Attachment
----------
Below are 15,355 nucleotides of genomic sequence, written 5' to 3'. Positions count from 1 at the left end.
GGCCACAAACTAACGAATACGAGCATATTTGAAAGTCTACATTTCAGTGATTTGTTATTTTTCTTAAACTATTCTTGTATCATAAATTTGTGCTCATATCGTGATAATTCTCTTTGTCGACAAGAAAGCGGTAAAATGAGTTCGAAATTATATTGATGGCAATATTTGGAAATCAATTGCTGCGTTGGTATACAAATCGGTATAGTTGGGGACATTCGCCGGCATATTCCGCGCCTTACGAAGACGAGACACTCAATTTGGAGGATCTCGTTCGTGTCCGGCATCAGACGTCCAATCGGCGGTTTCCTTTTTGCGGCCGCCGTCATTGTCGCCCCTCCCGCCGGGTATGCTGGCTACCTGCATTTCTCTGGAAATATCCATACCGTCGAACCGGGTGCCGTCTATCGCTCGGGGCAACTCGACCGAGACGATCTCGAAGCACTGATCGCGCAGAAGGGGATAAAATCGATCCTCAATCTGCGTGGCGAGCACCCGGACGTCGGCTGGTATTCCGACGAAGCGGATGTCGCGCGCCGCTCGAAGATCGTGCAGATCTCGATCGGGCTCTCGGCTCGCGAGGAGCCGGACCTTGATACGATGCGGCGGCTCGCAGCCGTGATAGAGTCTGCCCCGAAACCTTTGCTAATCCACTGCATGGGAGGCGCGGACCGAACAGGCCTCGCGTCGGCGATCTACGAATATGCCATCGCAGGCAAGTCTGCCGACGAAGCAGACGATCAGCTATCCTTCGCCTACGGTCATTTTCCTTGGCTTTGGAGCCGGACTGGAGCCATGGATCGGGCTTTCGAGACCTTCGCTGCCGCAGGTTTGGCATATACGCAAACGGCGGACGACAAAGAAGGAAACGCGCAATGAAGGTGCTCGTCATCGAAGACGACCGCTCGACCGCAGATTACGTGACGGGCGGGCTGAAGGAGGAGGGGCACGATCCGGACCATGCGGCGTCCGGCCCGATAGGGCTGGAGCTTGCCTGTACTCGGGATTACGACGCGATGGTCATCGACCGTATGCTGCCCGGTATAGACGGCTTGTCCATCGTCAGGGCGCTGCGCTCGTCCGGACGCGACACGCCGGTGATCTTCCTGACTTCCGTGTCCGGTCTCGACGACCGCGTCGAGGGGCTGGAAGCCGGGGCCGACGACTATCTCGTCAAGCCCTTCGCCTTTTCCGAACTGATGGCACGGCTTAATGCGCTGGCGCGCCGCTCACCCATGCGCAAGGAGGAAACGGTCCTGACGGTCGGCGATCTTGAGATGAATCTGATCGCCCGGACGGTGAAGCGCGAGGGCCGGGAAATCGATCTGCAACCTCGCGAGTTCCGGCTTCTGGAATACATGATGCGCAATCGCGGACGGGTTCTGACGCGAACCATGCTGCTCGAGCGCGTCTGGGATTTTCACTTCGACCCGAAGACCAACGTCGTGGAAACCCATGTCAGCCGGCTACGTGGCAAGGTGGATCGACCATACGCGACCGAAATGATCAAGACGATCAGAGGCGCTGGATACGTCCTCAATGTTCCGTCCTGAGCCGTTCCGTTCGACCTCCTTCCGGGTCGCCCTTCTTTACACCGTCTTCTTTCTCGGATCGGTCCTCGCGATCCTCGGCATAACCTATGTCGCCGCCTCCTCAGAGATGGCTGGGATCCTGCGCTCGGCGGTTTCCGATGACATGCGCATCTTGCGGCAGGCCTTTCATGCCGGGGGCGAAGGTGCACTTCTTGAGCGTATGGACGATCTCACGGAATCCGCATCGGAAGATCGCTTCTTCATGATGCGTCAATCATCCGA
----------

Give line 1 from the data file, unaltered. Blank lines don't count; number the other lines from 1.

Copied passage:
Below are 15,355 nucleotides of genomic sequence, written 5' to 3'. Positions count from 1 at the left end.